The incidence of computer hackers stealing and using cardholder data from retailer websites is low. Similarly, the vast majority of online businesses are honest and legitimate and comply with their obligations to carefully protect and securely dispose of cardholder information. Most internet card fraud involves a criminal obtaining genuine card details in the real world that are then used to shop online.

Top tips to avoid online shopping fraud

  • Be aware that your card details are as valuable as cash in the wrong hands so store your cards securely at all times and try not to let them out of your sight.
  • Sign up to Verified by Visa or MasterCard SecureCode whenever you are given the option whilst shopping online. This involves you registering a password with your card company. By signing up, your card will have an additional level of security that will help prevent you being a victim of online fraud. More information on how to sign up can be found at
  • Only shop on secure sites. Before submitting card details ensure that the locked padlock or unbroken key symbol is showing in your browser. (The locked padlock symbol is usually found at the top of the screen if you use Internet Explorer 7 or Firefox 2.) The beginning of the online retailer’s internet address will change from ‘http’ to ‘https’ when a connection is secure. In some new browsers, such as Internet Explorer 7 and Firefox 2, the address bar may also turn green to indicate that a site has an additional level of security.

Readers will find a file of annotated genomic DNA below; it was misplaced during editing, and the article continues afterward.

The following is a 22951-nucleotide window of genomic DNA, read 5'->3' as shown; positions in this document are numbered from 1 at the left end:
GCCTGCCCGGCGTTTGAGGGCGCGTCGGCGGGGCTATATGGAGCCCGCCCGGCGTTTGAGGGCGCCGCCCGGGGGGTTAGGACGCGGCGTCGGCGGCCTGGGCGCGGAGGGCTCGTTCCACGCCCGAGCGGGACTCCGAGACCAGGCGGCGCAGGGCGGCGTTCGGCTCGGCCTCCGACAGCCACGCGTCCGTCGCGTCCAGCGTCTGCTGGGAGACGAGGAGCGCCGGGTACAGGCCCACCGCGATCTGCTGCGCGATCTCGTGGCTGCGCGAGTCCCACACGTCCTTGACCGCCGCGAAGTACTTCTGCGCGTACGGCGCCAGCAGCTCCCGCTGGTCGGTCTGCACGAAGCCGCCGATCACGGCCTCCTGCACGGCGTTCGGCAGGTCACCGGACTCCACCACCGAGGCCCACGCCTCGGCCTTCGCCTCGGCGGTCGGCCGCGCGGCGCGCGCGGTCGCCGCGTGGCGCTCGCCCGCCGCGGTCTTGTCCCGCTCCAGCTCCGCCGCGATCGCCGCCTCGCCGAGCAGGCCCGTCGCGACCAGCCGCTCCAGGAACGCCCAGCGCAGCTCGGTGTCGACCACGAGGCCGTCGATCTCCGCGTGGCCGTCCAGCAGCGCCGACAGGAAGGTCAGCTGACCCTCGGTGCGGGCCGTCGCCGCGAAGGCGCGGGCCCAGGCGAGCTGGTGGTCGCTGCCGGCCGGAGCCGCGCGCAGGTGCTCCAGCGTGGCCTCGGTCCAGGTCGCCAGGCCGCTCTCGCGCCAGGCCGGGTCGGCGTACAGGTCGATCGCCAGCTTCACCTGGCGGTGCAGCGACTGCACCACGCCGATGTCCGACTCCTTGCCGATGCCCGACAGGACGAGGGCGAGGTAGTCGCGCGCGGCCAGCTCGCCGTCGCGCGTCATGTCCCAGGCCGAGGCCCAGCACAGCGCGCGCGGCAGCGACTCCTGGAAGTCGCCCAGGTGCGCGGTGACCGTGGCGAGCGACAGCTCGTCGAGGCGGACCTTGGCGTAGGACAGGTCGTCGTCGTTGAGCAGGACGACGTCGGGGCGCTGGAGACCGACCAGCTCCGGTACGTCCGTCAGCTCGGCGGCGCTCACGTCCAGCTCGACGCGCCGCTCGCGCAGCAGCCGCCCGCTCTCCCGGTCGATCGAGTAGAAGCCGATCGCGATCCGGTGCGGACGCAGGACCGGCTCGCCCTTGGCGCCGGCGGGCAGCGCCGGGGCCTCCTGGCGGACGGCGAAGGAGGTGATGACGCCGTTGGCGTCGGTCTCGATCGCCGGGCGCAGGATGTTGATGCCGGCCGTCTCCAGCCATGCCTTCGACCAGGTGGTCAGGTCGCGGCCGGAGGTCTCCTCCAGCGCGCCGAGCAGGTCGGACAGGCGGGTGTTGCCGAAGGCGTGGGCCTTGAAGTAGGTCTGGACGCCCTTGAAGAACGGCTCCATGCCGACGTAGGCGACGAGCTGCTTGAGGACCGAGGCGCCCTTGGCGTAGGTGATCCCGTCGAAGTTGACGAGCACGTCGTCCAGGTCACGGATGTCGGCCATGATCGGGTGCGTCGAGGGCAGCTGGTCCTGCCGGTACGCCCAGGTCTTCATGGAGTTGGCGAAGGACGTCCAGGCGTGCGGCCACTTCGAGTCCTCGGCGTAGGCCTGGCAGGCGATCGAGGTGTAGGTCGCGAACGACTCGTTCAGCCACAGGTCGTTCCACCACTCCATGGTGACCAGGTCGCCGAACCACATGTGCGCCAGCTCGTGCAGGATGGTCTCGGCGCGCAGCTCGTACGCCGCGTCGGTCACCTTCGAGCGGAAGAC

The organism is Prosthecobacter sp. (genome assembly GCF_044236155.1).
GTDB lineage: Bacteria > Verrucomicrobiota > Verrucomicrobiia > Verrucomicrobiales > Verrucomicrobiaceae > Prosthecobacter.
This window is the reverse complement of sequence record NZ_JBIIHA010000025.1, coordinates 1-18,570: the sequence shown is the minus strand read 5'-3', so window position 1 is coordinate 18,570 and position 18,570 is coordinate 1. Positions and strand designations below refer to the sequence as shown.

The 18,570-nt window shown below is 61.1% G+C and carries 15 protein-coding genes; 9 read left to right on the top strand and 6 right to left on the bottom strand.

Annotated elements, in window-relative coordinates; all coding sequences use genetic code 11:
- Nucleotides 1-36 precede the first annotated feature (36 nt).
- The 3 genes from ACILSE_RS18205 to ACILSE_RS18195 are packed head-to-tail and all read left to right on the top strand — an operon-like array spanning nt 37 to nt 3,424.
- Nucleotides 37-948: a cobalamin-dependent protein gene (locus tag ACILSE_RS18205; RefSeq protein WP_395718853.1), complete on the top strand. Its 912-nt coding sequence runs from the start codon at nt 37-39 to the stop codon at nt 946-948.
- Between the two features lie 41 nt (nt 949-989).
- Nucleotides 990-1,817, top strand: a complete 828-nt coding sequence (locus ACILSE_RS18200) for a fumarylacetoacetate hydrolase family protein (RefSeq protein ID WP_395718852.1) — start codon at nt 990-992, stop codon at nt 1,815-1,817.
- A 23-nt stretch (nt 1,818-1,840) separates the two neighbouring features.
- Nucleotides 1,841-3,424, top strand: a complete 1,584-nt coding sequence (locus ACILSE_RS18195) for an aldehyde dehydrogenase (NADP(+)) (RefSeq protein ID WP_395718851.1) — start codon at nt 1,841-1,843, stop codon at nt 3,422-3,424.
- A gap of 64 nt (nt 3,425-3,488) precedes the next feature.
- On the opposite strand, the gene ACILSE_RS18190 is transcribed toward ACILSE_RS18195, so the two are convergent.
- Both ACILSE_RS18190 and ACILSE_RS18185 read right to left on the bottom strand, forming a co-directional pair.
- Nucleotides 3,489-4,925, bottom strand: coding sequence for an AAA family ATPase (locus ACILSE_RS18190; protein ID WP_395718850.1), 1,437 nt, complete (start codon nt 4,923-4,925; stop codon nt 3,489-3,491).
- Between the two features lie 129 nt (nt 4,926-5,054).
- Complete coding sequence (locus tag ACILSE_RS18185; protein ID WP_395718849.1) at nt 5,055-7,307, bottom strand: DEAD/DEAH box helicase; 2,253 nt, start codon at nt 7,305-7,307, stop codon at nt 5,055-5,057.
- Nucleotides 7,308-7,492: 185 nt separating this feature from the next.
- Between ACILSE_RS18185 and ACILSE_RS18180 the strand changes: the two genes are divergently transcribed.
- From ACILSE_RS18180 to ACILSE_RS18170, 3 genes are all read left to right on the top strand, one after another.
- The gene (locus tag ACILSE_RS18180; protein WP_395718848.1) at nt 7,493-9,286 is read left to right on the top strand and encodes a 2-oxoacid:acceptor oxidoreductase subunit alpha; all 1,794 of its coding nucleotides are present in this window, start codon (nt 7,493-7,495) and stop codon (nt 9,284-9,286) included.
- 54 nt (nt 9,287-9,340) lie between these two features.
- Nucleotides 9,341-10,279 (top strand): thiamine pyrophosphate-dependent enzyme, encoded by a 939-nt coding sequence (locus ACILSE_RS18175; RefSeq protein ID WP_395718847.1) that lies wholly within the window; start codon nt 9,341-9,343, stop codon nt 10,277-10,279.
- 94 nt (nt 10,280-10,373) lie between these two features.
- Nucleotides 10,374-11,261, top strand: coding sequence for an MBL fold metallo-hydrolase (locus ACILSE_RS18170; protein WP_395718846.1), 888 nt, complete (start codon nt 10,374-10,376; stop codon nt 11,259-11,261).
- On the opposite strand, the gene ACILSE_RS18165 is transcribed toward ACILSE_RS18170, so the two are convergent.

• Never disclose your PIN to anyone and never send it over the internet.
  • Print out your order and keep copies of the retailer’s terms and conditions, returns policy, delivery conditions, postal address (not a post office box) and phone number (not a mobile number).
  • Ensure you are fully aware of any payment commitments you are entering into, including whether you are instructing a single payment or a series of payments.
  • Consider using a separate credit card specifically for online transactions.